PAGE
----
1064 Nautical Miles, 3 countries, $545 in customs fees all in 27 days!

It is hard to believe that we are already 1/3 of the way through this years cruising (St. Marys, GA to Grenada). But that is the good and bad news. Good in that we are all the way in the Dominican Republic and the bad is, we have already killed a third of the trip.

We knew that we were going to skip the Exumas this year because we wanted to spend the bulk of our time in the Caribbean but we did not anticipate covering as many miles in such a short time. But as always is the case in sailing, the golden rule is that weather rules. When you have good weather, you take advantage of it. Our journey thus far has us traveling southeast. Guess where the winds usually come from in this area? If you said southeast, then you are a winner. That being the case we turned our sailboat into a powerboat for most of the trip. Not much fun but we can wait for as little wind and waves as possible and high tail it. The other not so good news is that all this motoring cost us $441 in diesel just in the month of March.  Not to mention that 5KNOTS is ready for another oil change.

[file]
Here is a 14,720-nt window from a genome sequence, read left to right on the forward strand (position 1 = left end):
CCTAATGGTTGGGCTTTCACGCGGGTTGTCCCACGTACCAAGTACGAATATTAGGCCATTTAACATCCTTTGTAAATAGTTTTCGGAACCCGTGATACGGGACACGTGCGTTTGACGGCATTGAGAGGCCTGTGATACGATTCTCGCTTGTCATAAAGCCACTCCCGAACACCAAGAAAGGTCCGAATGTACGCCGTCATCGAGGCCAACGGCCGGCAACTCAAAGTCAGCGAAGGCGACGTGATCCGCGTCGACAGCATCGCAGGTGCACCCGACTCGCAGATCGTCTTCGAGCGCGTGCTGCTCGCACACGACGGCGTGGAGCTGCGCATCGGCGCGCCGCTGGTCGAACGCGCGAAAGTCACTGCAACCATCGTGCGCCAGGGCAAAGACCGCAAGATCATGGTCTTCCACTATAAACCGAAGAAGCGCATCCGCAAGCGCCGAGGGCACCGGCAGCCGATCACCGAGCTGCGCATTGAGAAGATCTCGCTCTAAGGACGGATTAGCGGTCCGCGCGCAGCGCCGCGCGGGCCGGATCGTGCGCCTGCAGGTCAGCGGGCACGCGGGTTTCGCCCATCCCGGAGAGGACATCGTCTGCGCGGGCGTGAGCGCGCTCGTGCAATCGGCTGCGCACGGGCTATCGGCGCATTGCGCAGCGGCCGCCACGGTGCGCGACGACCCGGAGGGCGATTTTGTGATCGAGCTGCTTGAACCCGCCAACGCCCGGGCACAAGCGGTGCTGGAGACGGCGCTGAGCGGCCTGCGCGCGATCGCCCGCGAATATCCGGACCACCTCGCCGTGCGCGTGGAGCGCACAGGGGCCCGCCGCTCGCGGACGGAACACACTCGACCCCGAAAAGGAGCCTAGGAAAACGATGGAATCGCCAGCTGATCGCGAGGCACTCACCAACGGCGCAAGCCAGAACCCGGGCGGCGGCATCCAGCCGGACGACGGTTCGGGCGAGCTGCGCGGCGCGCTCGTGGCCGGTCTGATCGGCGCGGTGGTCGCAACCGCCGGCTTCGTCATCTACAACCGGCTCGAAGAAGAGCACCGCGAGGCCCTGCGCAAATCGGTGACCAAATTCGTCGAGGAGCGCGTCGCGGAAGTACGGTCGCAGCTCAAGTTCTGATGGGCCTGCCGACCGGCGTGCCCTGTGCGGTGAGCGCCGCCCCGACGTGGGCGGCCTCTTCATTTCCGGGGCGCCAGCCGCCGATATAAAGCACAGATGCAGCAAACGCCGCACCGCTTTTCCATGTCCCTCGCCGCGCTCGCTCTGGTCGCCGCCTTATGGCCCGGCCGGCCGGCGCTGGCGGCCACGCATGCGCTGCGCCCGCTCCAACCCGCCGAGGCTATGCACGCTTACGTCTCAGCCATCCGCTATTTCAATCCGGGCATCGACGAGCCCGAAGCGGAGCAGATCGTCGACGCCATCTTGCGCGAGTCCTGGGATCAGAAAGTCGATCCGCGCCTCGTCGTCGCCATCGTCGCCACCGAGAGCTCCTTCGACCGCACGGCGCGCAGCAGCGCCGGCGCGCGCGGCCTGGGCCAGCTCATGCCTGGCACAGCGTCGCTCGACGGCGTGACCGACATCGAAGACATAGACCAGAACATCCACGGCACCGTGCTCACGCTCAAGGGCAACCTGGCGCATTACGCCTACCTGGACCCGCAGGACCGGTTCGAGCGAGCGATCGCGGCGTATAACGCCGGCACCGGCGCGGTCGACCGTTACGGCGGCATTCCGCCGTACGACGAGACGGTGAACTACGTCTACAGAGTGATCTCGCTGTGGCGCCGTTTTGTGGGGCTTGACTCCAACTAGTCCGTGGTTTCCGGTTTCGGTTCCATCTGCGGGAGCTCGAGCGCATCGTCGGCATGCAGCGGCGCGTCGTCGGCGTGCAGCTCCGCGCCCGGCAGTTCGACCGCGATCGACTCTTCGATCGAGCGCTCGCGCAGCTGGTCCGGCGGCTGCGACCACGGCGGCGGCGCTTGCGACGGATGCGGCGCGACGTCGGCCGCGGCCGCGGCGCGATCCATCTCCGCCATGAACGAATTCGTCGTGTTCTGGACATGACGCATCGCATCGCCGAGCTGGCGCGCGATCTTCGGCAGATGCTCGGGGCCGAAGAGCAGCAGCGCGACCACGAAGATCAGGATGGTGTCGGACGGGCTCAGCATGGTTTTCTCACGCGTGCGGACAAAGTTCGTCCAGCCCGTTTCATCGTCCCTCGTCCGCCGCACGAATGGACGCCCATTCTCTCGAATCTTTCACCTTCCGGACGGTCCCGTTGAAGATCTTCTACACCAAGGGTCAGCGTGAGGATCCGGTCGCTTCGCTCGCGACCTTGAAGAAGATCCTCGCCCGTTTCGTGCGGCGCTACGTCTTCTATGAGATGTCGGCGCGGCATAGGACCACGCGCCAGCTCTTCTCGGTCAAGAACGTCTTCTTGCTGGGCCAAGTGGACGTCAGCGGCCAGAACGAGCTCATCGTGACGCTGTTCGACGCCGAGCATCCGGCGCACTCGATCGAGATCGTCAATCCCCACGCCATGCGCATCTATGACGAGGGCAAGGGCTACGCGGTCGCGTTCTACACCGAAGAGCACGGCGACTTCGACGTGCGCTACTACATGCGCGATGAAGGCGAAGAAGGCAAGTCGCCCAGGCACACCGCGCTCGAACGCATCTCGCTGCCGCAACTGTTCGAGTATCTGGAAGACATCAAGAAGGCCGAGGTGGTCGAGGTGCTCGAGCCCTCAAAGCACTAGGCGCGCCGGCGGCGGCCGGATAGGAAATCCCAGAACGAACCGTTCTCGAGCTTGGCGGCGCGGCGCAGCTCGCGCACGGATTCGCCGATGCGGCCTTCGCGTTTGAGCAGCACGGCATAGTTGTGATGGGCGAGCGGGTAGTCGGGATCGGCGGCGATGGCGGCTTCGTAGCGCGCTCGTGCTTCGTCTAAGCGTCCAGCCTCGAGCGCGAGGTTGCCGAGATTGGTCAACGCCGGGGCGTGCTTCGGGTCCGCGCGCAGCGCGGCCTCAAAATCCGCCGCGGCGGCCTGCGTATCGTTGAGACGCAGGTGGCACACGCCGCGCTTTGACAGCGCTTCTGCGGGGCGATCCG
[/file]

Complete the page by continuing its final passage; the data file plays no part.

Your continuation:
Leaving Hatchet Bay, Eleuthera we stopped for the night at Kemps Point North (31nm) in the southern part of the island where we staged the next leg to Cat Island. The trip to Cat (59nm) was easy and we actually were able to sail most of the way. The next day we took off for Conception Island. However, once we were on the way we saw that the anchorage at Conception wasn’t favorable for the direction of the winds and waves so we decided to push on to Rum Cay. Once at Rum, we decided what the heck lets keep going to Mayaguana and ensure we were below the next weather front that was predicted to come with 25-30 knot winds with gusts up to 50. Needless to say that we did not want any part of this and even though we should have been a safe distance away at either Conception or Rum, why take a chance. So the original short trip turned out to be 152nm. But at least we were further south and a safe distance from the front. Dodged another one!

We could have skipped Mayaguana but we were in need of more fuel and we had to clear out of the Bahamas with customs and immigration. Mayaguana is the last island in the Bahamas heading south and the last place we could clear. You not only have to clear when entering a country but you have to when leaving.